The ‘primaries’, in September and October 2011 for the French Socialist Party’s candidate for President of the Republic in 2012 demonstrate two things. They were a brilliant illustration of how initiatives and events in the Fifth Republic invariably have significant unintended consequences, and drive the regime forward, shaping it. Second, they showed once again how personality politics is the organising principle of this oddest of republics.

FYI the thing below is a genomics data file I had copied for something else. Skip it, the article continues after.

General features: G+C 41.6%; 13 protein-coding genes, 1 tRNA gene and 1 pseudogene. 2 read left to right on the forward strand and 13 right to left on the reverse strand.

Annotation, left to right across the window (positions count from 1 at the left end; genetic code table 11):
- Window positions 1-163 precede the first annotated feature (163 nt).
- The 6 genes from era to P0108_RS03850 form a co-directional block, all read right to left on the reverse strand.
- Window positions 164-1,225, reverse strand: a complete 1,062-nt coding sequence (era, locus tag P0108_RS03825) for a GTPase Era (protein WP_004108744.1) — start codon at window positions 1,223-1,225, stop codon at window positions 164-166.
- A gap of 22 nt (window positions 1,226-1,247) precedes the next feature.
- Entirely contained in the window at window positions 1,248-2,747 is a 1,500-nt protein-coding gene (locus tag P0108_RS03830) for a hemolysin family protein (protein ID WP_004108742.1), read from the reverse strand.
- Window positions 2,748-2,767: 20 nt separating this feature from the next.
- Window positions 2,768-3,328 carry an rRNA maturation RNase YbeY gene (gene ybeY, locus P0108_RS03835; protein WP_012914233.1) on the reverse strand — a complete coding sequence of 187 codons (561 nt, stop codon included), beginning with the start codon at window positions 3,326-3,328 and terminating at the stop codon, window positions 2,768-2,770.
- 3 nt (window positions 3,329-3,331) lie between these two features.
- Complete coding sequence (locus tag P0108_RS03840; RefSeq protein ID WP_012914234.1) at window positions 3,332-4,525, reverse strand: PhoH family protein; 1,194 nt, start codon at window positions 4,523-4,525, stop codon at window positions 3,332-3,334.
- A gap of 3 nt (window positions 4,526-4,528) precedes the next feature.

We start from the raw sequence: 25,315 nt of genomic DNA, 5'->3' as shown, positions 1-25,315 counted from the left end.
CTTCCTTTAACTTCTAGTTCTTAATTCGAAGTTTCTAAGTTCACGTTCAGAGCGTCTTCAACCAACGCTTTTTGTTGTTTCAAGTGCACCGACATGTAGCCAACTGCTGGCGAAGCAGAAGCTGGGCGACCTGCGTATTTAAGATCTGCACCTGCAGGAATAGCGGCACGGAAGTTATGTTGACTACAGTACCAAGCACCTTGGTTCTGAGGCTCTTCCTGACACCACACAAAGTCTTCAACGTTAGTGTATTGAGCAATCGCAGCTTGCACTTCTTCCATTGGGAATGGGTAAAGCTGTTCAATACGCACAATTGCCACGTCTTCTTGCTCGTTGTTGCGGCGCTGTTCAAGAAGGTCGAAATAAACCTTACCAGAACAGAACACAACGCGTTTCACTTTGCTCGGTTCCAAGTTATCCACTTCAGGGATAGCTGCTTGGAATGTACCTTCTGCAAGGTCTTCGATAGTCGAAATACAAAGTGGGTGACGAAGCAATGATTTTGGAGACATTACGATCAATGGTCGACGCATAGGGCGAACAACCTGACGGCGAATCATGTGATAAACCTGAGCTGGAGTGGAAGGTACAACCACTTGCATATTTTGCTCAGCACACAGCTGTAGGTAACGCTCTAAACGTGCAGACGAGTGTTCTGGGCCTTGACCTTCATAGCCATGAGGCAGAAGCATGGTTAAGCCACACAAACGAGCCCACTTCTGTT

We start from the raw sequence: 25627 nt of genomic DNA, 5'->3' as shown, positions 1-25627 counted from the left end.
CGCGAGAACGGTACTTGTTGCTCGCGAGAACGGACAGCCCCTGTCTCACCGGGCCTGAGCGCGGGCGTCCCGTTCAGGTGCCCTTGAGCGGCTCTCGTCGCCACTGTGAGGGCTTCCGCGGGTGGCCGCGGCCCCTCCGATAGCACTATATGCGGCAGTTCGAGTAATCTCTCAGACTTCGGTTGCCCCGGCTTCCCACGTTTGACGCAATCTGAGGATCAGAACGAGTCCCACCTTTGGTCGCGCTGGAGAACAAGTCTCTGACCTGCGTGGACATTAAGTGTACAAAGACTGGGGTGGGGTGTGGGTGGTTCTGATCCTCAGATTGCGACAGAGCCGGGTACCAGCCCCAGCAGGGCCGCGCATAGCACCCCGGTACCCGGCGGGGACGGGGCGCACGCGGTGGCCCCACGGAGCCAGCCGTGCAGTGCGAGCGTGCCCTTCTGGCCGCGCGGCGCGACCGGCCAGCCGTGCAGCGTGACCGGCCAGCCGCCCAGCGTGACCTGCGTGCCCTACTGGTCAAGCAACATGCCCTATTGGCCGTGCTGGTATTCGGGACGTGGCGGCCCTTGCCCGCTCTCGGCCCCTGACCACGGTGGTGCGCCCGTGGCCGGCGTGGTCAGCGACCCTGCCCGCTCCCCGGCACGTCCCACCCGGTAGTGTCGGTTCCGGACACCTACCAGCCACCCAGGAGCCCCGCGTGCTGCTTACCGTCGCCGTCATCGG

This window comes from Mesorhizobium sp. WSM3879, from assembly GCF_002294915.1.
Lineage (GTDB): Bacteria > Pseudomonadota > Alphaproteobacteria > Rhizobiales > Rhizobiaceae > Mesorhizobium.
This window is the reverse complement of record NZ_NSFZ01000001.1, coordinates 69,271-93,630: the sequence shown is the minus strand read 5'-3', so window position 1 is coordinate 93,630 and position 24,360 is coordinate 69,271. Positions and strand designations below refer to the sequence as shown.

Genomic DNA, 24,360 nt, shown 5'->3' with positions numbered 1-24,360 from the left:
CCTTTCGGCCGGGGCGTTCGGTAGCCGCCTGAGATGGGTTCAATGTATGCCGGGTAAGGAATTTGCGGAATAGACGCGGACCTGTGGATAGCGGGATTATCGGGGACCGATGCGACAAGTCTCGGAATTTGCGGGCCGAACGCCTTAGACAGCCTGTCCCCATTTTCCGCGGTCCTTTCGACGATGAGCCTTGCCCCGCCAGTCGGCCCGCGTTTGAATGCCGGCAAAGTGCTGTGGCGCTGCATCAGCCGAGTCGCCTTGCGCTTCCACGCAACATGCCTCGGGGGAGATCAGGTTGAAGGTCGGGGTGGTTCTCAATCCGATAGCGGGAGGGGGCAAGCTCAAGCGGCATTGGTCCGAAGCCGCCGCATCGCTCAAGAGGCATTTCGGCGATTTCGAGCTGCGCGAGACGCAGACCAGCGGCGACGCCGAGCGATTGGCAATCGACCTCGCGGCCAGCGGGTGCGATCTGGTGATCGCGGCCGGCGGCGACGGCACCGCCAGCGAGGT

The primaries were organised to do two things. First, to bring order to the chaos of selecting the party’s candidate, and stop the party erupting into civil war. Second, and this was the unspoken reason – to stop an outsider like Ségolène Royal, in 2007 not one of the inner circle at all, from hijacking the candidacy. As the party’s candidate in 2007, she went on to gather most of the left’s vote in the country in the fight against Sarkozy, but with her own party’s lack of enthusiasm for its own candidate, she failed to detonate sufficient support to carry it off.